Lazy Days

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Lisa Parsley
Sunday, February 17, 2013

After a very busy work week, family week, solving the leak in the basement week, and then seeing my Saturday filled with ticking off my ever present checklist, (groceries, laundry, meal planning), I decided on Sunday that I just needed to slow down (spelled ssslllooowww dddooowwwnnn…) So after we took my mom out to breakfast and assisted her up her very slippery sidewalk (remember how everything was covered in ice last weekend?), my husband and I went back to our quiet house. While he settled in with a mug of coffee and an English Premiership football game (soccer in our parlance), I sat quietly at our kitchen breakfast bar and took a breath.

I realized that I had this whole day at home with nothing planned, and as a capital “P” Planner and a capital “L” List maker, that is a rare thing for me. So I took a luxurious hour with my own cup of coffee and thumbed through cookbooks and a couple back issues of Cook’s Illustrated magazine, all the while looking out the kitchen window at the colorful birds queuing up at my neighbor’s feeder. It was my favorite kind of quiet time.

Later I sat down and actually picked up a real book to read. (Yes, I have an e-reader (Kindle), but isn’t a real book a treat sometimes?) But as is usual for my restless, fidgety self, I decided I couldn’t just sit still all day—I needed to DO something. So I pulled out my trusty Best Recipes cookbook and found a bread recipe. Big Red, my trusty Kitchen Aid mixer was waiting with its dough hook ready for the first tipping in of flour. I had the yeast and the honey as needed, but alas no buttermilk. Although things were gradually thawing, I didn’t feel like running to the store. This was a day to stay home. So no buttermilk. No bread.

BUT WAIT. I did have a pint of heavy cream in the fridge that I picked up to make some table butter. And the byproduct of making butter is buttermilk. Score! Have you ever made homemade butter? It is so easy—just use your stand mixer with the balloon whisk attachment and beat the cream on high. (Tip-put a dish cloth over the mixer as the contents may splash.) Add about a half teaspoon of fine grain salt as it beats. It will go into the whipped cream stage, but keep going a couple of minutes beyond that. When you hear a sound change in the mixer--a splashing sound, (and this is where you will be glad you covered the mixer) stop beating. Your cream will have evolved into a lovely separated mixture of yellow butter and pale white buttermilk. I strain the buttermilk out (and usually use it in a salad dressing) and then put the butter in a tea towel (not terrycloth) and squeeze it over the sink to remove the rest of the liquid. A pint of cream will give you roughly 8 ounces of butter—about a cup. Enough for at least 2-3 weeks in my house.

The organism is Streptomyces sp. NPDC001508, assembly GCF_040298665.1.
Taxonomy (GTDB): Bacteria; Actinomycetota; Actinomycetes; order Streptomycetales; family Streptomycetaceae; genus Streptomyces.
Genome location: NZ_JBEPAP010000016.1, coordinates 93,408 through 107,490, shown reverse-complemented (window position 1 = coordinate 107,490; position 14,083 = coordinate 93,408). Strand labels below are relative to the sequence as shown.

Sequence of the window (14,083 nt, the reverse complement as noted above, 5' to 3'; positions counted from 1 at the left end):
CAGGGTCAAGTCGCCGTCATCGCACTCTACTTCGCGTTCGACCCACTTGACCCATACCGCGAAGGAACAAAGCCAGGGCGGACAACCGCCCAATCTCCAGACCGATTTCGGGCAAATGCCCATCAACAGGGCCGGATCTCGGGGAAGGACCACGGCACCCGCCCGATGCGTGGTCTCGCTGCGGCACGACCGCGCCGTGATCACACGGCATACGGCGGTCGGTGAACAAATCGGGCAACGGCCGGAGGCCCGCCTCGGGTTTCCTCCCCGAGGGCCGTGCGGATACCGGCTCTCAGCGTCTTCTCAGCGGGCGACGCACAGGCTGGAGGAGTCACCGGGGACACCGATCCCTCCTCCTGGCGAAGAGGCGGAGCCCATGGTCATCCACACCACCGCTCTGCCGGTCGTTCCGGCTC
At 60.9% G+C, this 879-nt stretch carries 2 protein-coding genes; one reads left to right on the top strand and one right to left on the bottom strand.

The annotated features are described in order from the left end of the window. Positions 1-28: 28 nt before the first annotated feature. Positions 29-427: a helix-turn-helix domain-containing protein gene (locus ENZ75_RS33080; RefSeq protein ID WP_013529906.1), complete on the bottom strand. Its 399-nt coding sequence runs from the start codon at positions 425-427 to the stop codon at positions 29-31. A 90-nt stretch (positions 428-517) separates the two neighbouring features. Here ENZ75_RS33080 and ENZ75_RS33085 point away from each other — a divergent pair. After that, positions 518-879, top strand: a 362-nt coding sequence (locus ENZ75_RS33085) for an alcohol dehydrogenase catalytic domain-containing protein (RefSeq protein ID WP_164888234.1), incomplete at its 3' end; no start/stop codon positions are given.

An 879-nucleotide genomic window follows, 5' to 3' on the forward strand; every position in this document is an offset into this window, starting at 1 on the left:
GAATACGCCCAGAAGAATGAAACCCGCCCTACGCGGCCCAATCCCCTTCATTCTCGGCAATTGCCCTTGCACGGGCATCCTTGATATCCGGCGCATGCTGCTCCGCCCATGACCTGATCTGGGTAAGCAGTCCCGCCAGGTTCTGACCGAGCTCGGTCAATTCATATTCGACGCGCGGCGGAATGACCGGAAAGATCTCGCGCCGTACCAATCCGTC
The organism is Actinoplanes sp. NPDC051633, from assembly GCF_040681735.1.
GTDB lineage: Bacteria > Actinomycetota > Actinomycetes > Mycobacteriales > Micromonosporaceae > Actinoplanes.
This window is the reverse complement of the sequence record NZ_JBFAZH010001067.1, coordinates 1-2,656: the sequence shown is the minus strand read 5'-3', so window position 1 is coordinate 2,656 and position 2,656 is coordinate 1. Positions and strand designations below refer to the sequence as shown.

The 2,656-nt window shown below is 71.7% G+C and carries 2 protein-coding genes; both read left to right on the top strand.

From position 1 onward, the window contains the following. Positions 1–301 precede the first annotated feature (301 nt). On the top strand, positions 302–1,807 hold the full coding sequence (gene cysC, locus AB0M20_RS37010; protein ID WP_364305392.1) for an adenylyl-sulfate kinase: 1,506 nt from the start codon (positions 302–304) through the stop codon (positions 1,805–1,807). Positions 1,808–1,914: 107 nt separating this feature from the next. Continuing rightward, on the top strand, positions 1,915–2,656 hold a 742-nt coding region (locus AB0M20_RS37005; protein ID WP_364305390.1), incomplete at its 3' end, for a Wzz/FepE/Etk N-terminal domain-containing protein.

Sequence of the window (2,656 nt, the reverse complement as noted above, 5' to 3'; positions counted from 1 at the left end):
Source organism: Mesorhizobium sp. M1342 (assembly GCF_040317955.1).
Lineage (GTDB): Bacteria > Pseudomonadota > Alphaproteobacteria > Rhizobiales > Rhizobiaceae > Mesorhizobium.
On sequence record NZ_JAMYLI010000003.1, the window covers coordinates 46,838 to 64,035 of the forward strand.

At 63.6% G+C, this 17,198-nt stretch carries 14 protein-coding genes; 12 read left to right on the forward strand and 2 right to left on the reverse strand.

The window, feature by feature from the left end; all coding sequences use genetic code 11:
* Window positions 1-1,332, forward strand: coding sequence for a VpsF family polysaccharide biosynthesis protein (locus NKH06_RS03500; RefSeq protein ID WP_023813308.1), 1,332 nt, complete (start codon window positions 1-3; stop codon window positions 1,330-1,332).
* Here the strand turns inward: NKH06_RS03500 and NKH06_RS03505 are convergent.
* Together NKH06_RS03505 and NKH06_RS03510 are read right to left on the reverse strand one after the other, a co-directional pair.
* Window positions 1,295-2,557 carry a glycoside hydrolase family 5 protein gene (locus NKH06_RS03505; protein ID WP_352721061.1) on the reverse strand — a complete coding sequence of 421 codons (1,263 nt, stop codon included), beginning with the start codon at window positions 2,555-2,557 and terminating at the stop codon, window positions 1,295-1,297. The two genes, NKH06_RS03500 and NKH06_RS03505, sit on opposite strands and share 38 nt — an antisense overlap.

You can then store it in a plastic container, or be twee like me and wrap it in a round cut out of parchment. It is a silly thing, I know, but I get a kick every time I take out my paper package of homemade butter for toast or baked potatoes.
So the bread came off without a hitch--the buttermilk worked great (I was about a quarter cup short, but used regular milk to fill the rest). By four in the afternoon, my husband and I had a cup of tea with a slice of toast, slathered in homemade butter and homemade marmalade. Not really a lazy Sunday but a perfectly quiet one.

What do you do to slow down after a busy week? Hopefully you get a chance to do so? Have you ever made homemade butter? Just wondering how it worked for you…

Last updated: 9:24 am Monday, April 29, 2013

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